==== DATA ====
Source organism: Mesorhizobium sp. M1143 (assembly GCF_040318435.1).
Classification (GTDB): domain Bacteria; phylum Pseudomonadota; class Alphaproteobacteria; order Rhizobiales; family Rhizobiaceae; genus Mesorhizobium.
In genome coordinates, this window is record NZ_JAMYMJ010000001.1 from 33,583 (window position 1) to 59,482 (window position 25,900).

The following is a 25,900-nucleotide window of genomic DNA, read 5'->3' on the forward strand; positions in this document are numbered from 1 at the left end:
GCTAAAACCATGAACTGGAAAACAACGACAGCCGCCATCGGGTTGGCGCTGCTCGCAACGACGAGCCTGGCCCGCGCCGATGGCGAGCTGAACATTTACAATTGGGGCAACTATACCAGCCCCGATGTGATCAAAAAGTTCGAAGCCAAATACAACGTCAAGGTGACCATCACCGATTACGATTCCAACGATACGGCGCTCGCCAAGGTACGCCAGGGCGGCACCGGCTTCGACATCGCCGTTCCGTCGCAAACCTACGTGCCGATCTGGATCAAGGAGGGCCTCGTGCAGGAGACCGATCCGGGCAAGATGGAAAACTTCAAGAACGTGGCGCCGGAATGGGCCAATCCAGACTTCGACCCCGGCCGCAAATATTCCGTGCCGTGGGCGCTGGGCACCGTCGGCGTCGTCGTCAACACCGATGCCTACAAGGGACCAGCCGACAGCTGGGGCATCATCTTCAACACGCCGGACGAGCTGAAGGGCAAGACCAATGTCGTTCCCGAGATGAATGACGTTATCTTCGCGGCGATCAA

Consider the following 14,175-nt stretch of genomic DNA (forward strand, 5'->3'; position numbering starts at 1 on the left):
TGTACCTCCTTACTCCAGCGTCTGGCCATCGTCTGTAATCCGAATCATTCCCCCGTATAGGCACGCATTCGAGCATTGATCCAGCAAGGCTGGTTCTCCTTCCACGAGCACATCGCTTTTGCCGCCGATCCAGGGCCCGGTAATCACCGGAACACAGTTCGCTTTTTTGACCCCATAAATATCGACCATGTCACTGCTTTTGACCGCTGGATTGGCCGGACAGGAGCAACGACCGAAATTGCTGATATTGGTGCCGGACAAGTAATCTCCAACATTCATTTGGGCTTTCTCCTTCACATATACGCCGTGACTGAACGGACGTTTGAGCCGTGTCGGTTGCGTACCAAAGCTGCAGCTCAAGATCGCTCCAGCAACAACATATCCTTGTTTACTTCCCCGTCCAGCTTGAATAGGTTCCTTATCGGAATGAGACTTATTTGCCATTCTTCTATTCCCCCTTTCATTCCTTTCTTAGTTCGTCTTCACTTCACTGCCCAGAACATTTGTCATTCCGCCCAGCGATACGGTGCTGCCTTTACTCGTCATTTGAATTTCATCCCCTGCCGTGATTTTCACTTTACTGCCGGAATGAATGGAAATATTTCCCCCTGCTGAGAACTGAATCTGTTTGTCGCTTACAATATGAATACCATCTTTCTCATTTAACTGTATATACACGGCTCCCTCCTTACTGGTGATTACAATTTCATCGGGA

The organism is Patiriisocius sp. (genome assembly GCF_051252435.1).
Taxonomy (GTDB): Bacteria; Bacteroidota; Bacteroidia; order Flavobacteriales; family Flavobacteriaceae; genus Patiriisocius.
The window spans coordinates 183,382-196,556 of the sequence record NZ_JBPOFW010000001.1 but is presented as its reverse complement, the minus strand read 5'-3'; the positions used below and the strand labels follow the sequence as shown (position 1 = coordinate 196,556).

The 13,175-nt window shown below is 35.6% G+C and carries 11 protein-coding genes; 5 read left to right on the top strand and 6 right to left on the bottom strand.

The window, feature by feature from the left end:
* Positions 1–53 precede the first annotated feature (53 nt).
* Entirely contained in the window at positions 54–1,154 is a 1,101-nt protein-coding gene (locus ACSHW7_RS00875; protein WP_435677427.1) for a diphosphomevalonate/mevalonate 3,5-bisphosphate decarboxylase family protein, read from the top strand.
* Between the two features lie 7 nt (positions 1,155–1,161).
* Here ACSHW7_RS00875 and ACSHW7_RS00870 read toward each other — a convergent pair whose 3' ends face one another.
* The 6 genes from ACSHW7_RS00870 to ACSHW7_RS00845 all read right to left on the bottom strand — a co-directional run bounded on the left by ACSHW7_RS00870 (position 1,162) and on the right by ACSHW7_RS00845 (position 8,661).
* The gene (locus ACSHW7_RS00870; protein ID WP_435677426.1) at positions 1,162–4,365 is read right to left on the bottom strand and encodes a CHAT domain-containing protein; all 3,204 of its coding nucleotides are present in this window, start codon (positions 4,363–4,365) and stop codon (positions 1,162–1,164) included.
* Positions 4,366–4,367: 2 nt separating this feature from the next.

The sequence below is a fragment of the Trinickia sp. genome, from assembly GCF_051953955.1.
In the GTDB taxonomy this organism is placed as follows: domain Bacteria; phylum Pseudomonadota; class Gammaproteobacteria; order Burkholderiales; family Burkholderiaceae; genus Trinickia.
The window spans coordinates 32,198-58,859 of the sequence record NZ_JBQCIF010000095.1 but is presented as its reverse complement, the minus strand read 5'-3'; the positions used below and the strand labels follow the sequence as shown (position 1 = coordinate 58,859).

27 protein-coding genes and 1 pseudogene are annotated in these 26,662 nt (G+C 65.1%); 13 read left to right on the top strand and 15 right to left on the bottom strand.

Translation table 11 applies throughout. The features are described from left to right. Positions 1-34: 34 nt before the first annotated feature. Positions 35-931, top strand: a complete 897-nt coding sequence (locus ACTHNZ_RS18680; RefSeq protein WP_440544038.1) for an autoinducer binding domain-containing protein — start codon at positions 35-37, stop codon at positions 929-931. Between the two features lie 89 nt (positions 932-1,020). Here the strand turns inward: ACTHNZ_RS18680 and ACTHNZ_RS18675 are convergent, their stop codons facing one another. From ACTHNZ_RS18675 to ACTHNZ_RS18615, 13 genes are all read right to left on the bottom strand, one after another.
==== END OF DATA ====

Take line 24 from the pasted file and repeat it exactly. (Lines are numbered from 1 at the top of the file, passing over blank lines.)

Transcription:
Translation table 11 applies throughout. The features are described from left to right. Positions 1-34: 34 nt before the first annotated feature. Positions 35-931, top strand: a complete 897-nt coding sequence (locus ACTHNZ_RS18680; RefSeq protein WP_440544038.1) for an autoinducer binding domain-containing protein — start codon at positions 35-37, stop codon at positions 929-931. Between the two features lie 89 nt (positions 932-1,020). Here the strand turns inward: ACTHNZ_RS18680 and ACTHNZ_RS18675 are convergent, their stop codons facing one another. From ACTHNZ_RS18675 to ACTHNZ_RS18615, 13 genes are all read right to left on the bottom strand, one after another.